On January 6, 1983 appellant, Tony Montford, was found guilty of possession of heroin with intent to distribute. He was sentenced to 20 years, fifteen to serve and five years probation. Montford is now appealing the merits of his conviction and sentence in Case No. 66632 and the denial of his appeal bond in Case No. 66624.
1. Appellant cites as his first enumeration of error the general grounds. The evidence shows that on August 5, 1982 the police received a complaint of possible drug selling activity in the vicinity of the intersection of Harwell Street and Mayson Turner Road in northwest Atlanta. Officer Woods, along with Officers Shannon and Underwood, went to the area to check out the complaint. From two vantage points Officer Woods observed appellant in this area. Woods saw seven or eight subjects stop and talk with appellant who was standing on the sidewalk. These subjects would give appellant money and appellant would in turn leave the sidewalk, go behind a tree, kneel down and pick up a white square-shaped object which he would then give to the subjects. Occasionally appellant would hand over the money to another man who was sitting in a Nova parked on the street, who in turn would place the money in a cigar box in the trunk of the car. Approximately $1,500 and some food stamps were found in the Nova.
When the officers moved in to make the arrest, they found a plastic bag behind the tree which contained eleven packets of heroin. After appellant was booked, he admitted the drugs were his and that he was a junkie. We find this evidence more than sufficient to enable any rational trier of fact to conclude beyond a reasonable doubt that the appellant was guilty as charged. See Robinson v. State, 164 Ga. App. 652 (2) (297 SE2d 751) (1982)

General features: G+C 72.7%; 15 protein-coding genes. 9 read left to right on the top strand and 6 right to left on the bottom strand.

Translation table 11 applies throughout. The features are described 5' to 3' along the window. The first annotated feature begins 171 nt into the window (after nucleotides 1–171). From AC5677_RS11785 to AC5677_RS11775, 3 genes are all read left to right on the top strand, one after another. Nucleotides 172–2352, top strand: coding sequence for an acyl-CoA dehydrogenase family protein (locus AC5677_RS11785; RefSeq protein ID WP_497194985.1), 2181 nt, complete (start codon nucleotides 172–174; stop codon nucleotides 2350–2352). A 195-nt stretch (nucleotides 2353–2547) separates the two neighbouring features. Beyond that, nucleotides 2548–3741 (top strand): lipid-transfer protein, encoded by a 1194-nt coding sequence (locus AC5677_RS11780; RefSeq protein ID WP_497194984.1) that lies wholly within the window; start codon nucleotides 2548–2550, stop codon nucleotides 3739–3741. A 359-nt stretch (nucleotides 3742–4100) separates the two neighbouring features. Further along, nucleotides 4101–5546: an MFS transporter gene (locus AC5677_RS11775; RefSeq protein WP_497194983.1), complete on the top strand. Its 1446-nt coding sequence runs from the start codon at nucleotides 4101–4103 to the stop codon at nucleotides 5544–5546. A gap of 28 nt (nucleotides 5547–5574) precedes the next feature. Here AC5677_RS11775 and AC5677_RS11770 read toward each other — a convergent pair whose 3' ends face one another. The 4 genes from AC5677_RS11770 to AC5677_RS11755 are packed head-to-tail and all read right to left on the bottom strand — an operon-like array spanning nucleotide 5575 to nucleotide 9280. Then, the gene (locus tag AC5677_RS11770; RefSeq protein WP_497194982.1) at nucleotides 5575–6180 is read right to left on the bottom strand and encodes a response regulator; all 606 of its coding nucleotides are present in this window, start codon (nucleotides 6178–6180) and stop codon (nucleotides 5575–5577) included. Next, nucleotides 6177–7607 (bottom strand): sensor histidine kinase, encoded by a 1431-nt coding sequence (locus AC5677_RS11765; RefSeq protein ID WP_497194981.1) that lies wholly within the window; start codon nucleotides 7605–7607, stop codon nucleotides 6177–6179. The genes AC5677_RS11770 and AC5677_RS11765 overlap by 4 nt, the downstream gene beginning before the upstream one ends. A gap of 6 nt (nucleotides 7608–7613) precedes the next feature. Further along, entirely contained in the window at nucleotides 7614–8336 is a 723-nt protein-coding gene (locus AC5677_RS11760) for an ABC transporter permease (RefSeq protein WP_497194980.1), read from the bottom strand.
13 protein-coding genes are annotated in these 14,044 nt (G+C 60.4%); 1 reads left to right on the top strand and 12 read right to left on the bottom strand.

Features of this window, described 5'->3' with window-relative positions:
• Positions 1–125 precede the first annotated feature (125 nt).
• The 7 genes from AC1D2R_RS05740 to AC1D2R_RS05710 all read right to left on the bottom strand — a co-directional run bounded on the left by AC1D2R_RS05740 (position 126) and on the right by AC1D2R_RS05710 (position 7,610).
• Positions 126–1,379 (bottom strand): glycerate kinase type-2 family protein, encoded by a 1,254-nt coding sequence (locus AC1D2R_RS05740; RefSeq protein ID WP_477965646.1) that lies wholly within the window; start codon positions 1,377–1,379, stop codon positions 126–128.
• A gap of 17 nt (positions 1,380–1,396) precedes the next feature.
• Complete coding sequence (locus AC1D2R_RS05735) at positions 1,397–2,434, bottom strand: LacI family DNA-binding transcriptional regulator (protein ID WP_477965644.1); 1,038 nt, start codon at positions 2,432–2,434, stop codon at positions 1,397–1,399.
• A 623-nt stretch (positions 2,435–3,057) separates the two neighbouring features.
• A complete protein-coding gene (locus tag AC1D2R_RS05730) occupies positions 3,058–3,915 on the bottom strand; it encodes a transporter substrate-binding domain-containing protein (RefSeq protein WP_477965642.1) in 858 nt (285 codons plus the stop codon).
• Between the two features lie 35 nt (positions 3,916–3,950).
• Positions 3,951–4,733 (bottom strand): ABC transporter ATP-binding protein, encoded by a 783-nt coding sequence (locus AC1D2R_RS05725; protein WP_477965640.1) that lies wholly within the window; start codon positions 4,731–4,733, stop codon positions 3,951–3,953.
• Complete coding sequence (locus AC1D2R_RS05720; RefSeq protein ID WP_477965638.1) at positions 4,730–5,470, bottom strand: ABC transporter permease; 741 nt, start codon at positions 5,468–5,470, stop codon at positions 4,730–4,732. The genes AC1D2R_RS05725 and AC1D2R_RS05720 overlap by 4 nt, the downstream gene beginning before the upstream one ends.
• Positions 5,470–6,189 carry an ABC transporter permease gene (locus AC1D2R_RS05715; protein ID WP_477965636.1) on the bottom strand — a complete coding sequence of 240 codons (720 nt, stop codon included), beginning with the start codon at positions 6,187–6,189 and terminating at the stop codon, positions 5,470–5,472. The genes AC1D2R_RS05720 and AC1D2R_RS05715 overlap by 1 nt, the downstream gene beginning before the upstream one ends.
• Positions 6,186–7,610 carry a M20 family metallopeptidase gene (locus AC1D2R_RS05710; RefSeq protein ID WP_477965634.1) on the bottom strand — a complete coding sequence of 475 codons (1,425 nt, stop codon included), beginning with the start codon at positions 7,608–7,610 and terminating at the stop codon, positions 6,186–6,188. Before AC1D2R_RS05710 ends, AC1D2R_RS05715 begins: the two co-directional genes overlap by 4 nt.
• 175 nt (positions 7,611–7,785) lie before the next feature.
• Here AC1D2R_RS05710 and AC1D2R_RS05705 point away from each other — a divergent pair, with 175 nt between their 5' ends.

; Anderson v. State, 152 Ga. App. 268 (3) (262 SE2d 560) (1979)
2. Appellant's second enumeration of error contends that the trial court erred in denying him the right to cross-examine Officer Woods as to the location of the second point of surveillance. Officer Woods refused to reveal the second point of surveillance because to do so would reveal the identity of the informant. Appellant alleges that this violated his right to a thorough and sifting cross-examination.
(Code Ann. 38-1705) provides: "The right of a thorough and sifting cross-examination shall belong to every party as to the witnesses called against him." "However, '(t)he scope of cross-examination lies largely within the discretion of the trial court. It will not be disturbed by this court unless it is shown there has been an abuse of that discretion.' " Mullins v. State, 157 Ga. App. 204
, 207 (276 SE2d 877
) (1981). We find no abuse of discretion. Officer Woods observed essentially the same activity from the second point of surveillance as he did from the first; thus, no prejudice resulted from appellant's failure to test the observation. See Mullins v. State, supra.